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  • Print publication year: 2011
  • Online publication date: June 2012

13 - Hope and Reality in Latino Educational Attainment


Latinos have long identified the education of their children as one of the most important policy challenges confronting their communities. Improving the educational attainment of Mexican Americans and Mexican immigrants was a primary goal of the League of United Latin American Citizens when it was established in 1929. This organization argued that communities needed to value formal education as a necessary resource to limit discrimination and promote their civil rights (Marquez 1993). Latino leaders and organizations were at the forefront of challenging the de jure segregation of Mexican and Mexican American children in California and Texas in the 1930s and 1940s that led to the dismantling of so-called Mexican schools in much of the southwestern United States (San Miguel 1987). More recently, Latinos challenged the de facto segregation of their children in the Southwest by filing lawsuits such as Cisneros v. Corpus Christi Independent School District (1970) and Keyes v. School District No. 1, Denver, Colorado (1973). The federal court decisions that followed determined that Mexican American and Mexican schoolchildren had histories of enrollment segregation that contributed to limited educational opportunities and low educational attainment more similar to the experiences of African Americans than to those of Caucasians.

It should not be surprising, therefore, that education ranks highly in recent polls that ask Latinos to list the policy issues of greatest concern to their communities. A survey conducted in 2004 found that when Latino respondents were asked, “What do you think is the most important issue to you and your family today – education, jobs and the economy, health care, terrorism, or immigration?” approximately 26 percent listed education as the most important issue. It was listed second only to jobs and the economy (Bendixen and Associates 2004). Also in 2004, a Pew Hispanic Center survey of Latino registered voters education was listed by 54 percent of respondents as the issue that was most likely to determine whom they would support for president. Results from our 2006 Latino National Survey (LNS) reveal that when respondents were asked, “What is the most important problem facing the Latino community today?” education ranked third at 9 percent, behind immigration at 30 percent and unemployment and jobs at 12 percent.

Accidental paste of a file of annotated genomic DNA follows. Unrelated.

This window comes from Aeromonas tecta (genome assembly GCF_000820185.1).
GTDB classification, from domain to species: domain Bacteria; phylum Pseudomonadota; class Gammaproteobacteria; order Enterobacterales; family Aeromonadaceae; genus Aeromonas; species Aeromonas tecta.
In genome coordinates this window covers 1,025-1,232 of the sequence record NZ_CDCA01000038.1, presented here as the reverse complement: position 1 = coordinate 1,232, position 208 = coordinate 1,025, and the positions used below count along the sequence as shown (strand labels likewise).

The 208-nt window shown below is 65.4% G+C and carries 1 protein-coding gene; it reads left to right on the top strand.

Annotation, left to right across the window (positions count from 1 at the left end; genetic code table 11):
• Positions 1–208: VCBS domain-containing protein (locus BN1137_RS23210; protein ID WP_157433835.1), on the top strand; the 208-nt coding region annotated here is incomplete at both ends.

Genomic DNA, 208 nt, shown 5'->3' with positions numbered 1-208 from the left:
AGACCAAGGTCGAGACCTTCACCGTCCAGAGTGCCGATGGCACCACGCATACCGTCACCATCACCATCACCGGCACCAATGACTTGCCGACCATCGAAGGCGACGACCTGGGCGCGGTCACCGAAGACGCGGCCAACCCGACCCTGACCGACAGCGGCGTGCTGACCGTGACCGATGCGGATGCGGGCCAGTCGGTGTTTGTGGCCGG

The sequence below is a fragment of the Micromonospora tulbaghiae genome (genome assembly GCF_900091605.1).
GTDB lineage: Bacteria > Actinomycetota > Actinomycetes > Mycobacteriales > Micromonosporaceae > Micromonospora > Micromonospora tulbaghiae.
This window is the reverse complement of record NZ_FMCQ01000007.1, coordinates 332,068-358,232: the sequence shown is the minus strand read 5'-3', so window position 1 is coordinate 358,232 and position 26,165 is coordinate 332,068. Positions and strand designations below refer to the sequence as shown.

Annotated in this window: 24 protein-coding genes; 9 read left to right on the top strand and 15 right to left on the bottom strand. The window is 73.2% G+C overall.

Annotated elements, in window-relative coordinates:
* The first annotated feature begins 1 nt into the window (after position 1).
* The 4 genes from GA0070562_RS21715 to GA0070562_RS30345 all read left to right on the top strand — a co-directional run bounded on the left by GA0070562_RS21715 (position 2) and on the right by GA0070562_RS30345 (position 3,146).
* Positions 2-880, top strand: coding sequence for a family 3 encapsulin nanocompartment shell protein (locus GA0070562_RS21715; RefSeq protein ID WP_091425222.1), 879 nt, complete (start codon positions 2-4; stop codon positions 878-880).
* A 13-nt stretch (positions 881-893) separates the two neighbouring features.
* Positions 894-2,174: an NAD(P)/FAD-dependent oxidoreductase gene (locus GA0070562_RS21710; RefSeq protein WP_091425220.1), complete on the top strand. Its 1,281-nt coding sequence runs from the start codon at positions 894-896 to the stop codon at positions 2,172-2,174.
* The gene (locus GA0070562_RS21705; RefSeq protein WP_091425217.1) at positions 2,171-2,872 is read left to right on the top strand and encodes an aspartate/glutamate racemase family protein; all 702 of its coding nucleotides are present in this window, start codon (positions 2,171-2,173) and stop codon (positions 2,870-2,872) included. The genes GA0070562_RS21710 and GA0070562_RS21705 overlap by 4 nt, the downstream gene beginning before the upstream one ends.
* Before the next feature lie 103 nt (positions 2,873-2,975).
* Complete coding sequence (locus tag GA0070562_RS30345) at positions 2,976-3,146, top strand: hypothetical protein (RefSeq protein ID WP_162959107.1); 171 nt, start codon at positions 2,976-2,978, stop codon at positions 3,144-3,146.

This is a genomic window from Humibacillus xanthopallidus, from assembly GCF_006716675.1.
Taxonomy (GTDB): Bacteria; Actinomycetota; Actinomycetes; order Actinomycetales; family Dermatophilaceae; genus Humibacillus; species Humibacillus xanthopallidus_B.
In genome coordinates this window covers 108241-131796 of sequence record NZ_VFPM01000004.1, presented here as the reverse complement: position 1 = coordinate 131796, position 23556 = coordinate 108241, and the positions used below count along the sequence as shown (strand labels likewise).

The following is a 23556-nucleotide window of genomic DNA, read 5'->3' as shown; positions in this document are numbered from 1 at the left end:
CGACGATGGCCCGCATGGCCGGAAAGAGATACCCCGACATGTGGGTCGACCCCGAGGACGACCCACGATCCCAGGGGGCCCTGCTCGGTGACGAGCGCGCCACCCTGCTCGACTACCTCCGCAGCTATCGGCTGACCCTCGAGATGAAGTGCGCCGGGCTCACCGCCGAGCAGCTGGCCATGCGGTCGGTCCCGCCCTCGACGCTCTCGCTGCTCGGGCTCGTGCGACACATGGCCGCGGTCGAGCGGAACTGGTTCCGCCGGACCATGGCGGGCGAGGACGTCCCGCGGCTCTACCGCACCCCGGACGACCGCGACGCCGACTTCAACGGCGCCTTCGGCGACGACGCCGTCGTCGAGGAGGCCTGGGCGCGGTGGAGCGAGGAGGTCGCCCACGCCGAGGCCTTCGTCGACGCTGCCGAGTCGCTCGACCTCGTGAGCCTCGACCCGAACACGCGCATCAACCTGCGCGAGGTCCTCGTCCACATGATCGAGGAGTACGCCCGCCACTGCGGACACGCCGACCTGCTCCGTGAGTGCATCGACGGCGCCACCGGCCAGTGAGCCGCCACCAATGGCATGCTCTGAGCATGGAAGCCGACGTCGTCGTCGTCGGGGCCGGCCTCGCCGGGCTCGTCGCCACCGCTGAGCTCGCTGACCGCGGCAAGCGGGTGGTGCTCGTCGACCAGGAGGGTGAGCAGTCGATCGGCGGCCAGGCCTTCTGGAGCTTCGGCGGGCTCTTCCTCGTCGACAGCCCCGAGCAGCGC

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Bendixen and Associates 2004
Fraga, Luis RGarcia, John AHero, Rodney EJones-Correa, MichaelMartinez-Ebers, ValerieSegura, Gary M 2010 Latino Lives in America: Making It HomePhiladelphiaTemple University Press
Gándara, PatriciaContreras, Frances 2009 The Latino Education Crisis: The Consequences of Failed Social PoliciesCambridge, MAHarvard University Press
Greene, Jay PWinters, Marcus A 2006
Marquez, Benjamin 1993 LULAC: The Evolution of a Mexican American Political OrganizationAustinUniversity of Texas Press
Planty, MHussar, W.Snyder, TKena, GKewal Ramani, AKemp, JBianco, KDinkes, R. 2009 The Condition of Education 2009.” NCES Working Paper 2009-081Institute of Education Sciences, National Center for Education Statistics, U.S. Department of Education, Washington, D.C
Quiocho, Alice M. LDaoud, Annette M 2006 Dispelling Myths about Latino Parent Participation in SchoolsEducational Forum 70 255
San Miguel, Guadalupe 1987 Let Them All Take Heed: Mexican Americans and the Campaign for Educational Equality in Texas, 1910–1981AustinUniversity of Texas Press